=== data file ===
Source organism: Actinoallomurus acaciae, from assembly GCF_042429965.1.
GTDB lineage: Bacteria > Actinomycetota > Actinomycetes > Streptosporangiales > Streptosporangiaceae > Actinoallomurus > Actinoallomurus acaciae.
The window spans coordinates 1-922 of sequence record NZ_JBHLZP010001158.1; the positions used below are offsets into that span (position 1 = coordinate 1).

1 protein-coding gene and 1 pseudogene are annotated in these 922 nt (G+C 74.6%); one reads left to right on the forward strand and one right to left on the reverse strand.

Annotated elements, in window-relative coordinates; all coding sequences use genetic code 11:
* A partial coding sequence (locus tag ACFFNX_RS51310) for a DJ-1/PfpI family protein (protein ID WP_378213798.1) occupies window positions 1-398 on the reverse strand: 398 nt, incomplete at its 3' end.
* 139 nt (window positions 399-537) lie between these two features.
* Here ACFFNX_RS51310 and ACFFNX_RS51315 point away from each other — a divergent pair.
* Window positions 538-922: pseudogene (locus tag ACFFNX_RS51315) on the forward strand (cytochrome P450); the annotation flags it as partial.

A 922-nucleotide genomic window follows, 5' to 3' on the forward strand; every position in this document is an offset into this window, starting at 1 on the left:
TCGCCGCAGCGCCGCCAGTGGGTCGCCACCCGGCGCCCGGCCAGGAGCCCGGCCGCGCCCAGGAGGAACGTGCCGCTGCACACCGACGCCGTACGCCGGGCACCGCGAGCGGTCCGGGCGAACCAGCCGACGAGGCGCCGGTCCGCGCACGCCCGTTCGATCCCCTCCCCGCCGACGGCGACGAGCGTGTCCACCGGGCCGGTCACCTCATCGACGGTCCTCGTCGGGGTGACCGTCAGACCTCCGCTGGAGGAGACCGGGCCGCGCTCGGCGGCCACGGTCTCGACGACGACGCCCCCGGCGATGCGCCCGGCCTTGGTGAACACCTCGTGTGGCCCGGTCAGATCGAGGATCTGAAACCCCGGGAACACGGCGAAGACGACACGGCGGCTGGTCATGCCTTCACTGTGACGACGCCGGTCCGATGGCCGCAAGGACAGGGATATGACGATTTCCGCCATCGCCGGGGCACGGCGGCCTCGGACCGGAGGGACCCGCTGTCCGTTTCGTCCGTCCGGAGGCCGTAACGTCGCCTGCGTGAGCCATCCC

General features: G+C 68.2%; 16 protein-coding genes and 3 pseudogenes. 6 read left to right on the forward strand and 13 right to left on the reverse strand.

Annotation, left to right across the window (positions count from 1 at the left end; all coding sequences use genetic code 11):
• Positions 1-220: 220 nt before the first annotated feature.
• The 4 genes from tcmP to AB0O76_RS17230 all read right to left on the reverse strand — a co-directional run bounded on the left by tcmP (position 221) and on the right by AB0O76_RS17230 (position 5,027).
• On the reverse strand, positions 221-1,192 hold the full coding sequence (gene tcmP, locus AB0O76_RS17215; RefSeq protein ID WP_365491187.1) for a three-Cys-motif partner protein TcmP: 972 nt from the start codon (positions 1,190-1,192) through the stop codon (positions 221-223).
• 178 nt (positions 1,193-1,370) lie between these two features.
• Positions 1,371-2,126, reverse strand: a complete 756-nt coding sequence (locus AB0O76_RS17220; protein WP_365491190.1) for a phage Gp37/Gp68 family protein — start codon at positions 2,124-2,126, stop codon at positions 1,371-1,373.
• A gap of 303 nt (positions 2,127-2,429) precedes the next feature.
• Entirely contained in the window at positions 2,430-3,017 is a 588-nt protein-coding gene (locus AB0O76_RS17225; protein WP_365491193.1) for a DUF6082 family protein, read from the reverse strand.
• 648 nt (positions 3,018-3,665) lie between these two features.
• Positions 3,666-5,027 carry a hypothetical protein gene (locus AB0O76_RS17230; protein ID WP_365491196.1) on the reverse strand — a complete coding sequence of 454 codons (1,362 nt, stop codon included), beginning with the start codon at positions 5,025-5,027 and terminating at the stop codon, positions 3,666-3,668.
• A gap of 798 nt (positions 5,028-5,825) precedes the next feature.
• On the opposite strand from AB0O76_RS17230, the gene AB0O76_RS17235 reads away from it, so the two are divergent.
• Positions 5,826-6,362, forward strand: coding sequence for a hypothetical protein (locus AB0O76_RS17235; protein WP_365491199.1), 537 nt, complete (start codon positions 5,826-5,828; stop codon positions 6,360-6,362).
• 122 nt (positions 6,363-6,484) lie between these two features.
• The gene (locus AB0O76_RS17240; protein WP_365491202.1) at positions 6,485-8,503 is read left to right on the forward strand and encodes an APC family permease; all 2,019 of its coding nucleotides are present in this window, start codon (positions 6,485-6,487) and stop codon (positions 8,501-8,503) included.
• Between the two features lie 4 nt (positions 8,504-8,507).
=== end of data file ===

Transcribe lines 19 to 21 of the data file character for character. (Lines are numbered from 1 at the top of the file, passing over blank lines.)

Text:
• A gap of 303 nt (positions 2,127-2,429) precedes the next feature.
• Entirely contained in the window at positions 2,430-3,017 is a 588-nt protein-coding gene (locus AB0O76_RS17225; protein WP_365491193.1) for a DUF6082 family protein, read from the reverse strand.
• 648 nt (positions 3,018-3,665) lie between these two features.